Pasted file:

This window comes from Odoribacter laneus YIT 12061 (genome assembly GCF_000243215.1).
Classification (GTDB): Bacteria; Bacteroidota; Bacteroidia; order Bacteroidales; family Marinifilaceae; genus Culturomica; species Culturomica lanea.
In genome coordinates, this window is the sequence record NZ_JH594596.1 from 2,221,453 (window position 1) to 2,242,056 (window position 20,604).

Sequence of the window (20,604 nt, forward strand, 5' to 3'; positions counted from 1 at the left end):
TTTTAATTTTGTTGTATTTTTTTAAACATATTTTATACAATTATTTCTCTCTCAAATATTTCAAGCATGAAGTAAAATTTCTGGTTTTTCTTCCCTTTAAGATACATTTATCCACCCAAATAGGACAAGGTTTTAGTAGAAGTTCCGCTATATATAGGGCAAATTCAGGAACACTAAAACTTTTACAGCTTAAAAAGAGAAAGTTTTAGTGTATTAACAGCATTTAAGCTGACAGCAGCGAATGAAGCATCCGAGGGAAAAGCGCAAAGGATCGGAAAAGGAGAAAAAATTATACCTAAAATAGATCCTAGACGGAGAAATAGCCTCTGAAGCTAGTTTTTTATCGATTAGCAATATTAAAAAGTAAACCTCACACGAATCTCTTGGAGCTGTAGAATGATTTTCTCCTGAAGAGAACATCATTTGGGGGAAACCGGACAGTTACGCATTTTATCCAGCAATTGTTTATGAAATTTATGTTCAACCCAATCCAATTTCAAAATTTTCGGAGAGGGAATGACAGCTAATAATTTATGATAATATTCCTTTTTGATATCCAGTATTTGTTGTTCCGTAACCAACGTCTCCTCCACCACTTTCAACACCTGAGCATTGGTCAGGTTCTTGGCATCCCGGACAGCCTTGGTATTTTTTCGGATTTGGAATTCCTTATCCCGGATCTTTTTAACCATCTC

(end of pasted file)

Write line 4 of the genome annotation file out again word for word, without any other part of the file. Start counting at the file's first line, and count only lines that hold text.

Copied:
Sequence of the window (20,604 nt, forward strand, 5' to 3'; positions counted from 1 at the left end):